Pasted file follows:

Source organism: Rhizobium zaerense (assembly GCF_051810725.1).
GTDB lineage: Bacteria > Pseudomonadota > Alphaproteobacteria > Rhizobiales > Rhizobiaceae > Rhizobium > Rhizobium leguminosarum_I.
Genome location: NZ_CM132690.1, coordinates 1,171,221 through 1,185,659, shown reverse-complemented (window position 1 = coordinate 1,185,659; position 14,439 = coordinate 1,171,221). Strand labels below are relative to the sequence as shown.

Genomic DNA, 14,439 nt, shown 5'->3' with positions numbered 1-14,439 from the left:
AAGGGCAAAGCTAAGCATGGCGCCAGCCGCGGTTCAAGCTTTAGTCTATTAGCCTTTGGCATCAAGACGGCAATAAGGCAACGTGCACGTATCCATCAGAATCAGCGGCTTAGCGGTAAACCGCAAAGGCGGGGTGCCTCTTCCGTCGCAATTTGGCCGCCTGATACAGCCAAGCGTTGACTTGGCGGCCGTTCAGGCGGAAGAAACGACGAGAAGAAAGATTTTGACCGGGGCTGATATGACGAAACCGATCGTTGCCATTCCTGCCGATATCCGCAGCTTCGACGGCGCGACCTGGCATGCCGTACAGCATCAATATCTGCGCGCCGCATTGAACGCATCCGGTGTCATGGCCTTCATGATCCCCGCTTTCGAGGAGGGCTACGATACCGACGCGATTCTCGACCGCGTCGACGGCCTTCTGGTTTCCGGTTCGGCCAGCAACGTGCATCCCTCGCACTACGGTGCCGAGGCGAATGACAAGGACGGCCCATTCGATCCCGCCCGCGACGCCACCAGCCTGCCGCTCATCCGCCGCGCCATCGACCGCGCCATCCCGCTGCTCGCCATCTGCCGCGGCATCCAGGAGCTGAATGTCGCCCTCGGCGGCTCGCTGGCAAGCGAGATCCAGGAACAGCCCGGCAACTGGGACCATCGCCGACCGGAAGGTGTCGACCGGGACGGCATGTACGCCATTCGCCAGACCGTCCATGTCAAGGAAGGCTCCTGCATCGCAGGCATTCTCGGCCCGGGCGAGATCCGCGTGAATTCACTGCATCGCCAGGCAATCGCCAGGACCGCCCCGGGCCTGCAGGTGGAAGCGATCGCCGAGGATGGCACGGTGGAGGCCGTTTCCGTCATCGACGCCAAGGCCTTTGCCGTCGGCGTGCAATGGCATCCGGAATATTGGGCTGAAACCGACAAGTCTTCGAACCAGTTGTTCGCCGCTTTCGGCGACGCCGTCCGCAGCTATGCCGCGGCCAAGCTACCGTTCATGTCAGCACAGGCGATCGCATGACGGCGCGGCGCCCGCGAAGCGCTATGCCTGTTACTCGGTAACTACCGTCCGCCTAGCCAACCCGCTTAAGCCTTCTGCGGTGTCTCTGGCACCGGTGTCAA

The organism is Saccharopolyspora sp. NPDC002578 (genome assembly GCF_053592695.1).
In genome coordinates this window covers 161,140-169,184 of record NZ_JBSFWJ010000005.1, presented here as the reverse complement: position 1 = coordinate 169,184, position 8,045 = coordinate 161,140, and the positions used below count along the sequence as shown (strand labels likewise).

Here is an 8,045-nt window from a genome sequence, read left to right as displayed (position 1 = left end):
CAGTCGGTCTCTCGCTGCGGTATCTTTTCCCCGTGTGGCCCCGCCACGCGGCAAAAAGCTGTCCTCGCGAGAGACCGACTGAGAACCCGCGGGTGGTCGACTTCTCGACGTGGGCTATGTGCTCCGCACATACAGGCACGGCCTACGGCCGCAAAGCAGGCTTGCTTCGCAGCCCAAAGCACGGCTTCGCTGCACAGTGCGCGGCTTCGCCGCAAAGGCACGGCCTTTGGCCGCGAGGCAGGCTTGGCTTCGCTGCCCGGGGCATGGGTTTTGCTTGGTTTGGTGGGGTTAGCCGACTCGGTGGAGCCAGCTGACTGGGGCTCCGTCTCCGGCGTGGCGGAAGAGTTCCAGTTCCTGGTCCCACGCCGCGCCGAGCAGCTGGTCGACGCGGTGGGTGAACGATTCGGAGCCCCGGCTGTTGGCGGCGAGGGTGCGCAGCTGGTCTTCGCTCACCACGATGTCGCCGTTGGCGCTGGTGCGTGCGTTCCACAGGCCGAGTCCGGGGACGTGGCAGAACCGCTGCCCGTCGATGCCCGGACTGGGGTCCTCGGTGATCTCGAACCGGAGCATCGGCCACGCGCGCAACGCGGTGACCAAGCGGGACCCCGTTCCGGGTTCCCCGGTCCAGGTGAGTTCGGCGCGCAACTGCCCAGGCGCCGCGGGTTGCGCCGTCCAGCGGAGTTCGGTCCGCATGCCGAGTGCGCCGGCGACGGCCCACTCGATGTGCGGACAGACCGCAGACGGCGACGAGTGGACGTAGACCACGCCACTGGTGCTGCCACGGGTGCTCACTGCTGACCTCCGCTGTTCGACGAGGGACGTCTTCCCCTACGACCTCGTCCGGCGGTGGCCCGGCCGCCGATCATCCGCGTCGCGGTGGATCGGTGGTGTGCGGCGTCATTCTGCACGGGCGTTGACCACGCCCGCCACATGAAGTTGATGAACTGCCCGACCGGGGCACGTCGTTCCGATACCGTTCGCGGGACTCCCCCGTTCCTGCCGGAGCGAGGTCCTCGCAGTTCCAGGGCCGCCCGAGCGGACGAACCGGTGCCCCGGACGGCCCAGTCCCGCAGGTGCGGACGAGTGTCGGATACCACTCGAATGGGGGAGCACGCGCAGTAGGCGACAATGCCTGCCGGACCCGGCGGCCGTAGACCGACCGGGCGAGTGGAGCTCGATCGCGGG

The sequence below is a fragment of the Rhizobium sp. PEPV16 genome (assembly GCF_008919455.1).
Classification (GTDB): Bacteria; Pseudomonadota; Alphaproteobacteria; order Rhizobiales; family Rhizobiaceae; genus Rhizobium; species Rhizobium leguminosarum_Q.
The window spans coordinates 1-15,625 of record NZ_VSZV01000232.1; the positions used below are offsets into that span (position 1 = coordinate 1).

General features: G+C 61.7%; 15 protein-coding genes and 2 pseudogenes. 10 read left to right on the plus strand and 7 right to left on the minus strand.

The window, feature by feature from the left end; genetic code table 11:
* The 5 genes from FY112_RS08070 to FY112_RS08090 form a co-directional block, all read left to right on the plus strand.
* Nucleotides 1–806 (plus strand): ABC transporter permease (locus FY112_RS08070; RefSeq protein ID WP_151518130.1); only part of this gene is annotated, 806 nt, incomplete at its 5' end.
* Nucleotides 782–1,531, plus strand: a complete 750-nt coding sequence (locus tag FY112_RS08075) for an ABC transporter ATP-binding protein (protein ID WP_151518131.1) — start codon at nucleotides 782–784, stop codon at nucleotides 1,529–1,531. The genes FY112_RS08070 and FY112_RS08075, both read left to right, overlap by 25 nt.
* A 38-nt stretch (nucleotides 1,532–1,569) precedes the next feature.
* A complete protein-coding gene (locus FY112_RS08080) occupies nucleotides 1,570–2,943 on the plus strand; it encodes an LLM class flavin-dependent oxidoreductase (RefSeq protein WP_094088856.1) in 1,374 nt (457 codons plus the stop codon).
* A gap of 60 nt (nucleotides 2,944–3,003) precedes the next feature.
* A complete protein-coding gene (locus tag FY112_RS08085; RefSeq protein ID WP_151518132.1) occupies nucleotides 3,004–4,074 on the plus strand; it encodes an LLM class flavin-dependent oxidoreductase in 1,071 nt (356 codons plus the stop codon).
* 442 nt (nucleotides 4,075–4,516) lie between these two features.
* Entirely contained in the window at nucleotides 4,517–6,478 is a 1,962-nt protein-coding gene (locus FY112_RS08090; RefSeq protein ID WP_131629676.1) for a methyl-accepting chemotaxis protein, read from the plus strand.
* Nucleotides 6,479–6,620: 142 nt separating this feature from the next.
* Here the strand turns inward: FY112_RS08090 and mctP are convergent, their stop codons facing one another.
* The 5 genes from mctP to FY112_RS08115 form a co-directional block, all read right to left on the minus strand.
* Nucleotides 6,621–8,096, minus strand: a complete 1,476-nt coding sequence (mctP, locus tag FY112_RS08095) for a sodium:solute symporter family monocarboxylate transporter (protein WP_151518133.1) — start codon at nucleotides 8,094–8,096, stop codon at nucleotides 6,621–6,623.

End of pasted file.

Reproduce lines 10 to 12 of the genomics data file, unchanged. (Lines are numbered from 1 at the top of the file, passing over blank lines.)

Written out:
The sequence below is a fragment of the Rhizobium sp. PEPV16 genome (assembly GCF_008919455.1).
Classification (GTDB): Bacteria; Pseudomonadota; Alphaproteobacteria; order Rhizobiales; family Rhizobiaceae; genus Rhizobium; species Rhizobium leguminosarum_Q.
The window spans coordinates 1-15,625 of record NZ_VSZV01000232.1; the positions used below are offsets into that span (position 1 = coordinate 1).